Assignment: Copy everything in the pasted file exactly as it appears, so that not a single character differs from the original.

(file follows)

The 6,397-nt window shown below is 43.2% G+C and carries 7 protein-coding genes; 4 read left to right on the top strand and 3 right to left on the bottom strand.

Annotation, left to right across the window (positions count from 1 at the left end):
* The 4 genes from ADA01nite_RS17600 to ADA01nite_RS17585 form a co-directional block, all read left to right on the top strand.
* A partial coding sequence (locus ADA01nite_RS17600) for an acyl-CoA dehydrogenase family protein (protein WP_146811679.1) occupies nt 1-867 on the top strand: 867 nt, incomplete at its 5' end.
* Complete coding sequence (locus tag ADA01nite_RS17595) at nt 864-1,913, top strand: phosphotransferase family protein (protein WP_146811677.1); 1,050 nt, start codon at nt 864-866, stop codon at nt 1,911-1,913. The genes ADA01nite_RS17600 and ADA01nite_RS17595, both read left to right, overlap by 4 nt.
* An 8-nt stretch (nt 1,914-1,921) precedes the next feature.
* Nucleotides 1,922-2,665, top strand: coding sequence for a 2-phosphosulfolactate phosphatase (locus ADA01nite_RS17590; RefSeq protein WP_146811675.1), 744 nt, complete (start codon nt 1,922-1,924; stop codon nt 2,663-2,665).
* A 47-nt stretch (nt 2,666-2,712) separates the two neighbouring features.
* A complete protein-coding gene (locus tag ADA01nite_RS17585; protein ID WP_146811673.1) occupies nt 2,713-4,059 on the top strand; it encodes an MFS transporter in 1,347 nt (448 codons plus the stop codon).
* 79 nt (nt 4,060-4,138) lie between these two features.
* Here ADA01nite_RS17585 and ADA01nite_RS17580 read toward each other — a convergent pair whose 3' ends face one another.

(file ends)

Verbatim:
The 6,397-nt window shown below is 43.2% G+C and carries 7 protein-coding genes; 4 read left to right on the top strand and 3 right to left on the bottom strand.

Annotation, left to right across the window (positions count from 1 at the left end):
* The 4 genes from ADA01nite_RS17600 to ADA01nite_RS17585 form a co-directional block, all read left to right on the top strand.
* A partial coding sequence (locus ADA01nite_RS17600) for an acyl-CoA dehydrogenase family protein (protein WP_146811679.1) occupies nt 1-867 on the top strand: 867 nt, incomplete at its 5' end.
* Complete coding sequence (locus tag ADA01nite_RS17595) at nt 864-1,913, top strand: phosphotransferase family protein (protein WP_146811677.1); 1,050 nt, start codon at nt 864-866, stop codon at nt 1,911-1,913. The genes ADA01nite_RS17600 and ADA01nite_RS17595, both read left to right, overlap by 4 nt.
* An 8-nt stretch (nt 1,914-1,921) precedes the next feature.
* Nucleotides 1,922-2,665, top strand: coding sequence for a 2-phosphosulfolactate phosphatase (locus ADA01nite_RS17590; RefSeq protein WP_146811675.1), 744 nt, complete (start codon nt 1,922-1,924; stop codon nt 2,663-2,665).
* A 47-nt stretch (nt 2,666-2,712) separates the two neighbouring features.
* A complete protein-coding gene (locus tag ADA01nite_RS17585; protein ID WP_146811673.1) occupies nt 2,713-4,059 on the top strand; it encodes an MFS transporter in 1,347 nt (448 codons plus the stop codon).
* 79 nt (nt 4,060-4,138) lie between these two features.
* Here ADA01nite_RS17585 and ADA01nite_RS17580 read toward each other — a convergent pair whose 3' ends face one another.